Millions of TVs and videos will be dumped following the switch-over to digital television, a survey suggests.
The whole of the UK will be fully digital by 2012
Eight million machines - enough to fill 100 Olympic swimming pools - will be ditched, it estimated, based on a poll of 2,500 UK adults.
Almost half of households do not know video players will not work in the same way when the analogue signal stops.
One in five video recorders will be abandoned, possibly causing environmental damage, says uSwitch.com.
When the signal changes viewers will no longer be able to watch one channel while recording another, the independent switching service explains.
The company estimates that the cost of replacing these VCRs with digital recorders will exceed £1.1bn.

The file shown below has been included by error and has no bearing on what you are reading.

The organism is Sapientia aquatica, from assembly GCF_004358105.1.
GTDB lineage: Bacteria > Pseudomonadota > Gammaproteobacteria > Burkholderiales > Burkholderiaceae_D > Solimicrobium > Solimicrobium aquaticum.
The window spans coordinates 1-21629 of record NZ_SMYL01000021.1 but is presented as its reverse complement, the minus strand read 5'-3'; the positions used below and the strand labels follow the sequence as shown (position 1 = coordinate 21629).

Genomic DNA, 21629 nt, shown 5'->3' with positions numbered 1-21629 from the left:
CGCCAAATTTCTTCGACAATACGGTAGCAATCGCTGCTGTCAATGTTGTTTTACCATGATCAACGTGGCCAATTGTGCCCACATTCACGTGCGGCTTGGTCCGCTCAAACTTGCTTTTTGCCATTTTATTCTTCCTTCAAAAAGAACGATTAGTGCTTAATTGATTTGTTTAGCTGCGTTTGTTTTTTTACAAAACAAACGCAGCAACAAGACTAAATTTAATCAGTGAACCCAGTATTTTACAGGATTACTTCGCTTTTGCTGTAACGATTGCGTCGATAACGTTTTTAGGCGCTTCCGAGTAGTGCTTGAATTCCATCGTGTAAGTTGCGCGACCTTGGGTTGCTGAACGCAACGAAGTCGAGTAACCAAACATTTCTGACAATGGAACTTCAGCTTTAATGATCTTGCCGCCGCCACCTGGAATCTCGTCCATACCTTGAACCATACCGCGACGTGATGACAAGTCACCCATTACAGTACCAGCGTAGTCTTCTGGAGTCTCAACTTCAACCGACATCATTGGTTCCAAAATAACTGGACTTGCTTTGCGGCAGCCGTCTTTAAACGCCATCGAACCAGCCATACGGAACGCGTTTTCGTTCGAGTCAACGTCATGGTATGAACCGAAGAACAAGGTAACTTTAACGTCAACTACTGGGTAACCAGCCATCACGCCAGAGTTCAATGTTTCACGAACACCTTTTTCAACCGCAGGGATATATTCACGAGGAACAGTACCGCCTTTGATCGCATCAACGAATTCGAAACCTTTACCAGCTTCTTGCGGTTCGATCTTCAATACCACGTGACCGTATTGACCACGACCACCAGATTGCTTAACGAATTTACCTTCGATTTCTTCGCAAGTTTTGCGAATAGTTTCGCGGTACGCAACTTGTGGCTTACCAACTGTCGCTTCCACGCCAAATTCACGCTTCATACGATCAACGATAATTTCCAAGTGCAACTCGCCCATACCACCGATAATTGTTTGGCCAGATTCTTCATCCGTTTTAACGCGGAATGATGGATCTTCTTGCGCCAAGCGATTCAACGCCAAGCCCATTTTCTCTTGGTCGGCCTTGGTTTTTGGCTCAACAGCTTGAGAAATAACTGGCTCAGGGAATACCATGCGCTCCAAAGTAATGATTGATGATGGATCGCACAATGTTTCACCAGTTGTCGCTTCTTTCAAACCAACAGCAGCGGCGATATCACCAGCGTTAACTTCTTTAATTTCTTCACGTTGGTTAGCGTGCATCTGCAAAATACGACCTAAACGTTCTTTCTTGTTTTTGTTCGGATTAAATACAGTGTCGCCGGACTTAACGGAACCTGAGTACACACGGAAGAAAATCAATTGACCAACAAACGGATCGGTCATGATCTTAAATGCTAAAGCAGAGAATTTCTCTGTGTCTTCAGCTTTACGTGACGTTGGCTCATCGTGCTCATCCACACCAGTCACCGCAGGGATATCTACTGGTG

Of the 25 million TV sets yet to "go digital", nearly five million are incapable of receiving a digital signal.
The national bill to make TVs work will exceed £2.2bn.
Fifteen per cent of households plan to throw their old sets away, the poll of 2,599 UK adults shows.
Steve Weller, head of communication services at uSwitch.com, says: "Not only is the switch-over costing the nation significantly more than the low cost of a Freeview box, but the potential environmental impact of the discarded VCRs and TVs is shattering."
Authorities need to educate people about the change plus set up collection and recycling schemes, he adds.
Whitehaven in Cumbria will be the first place in the UK to switch to digital in October.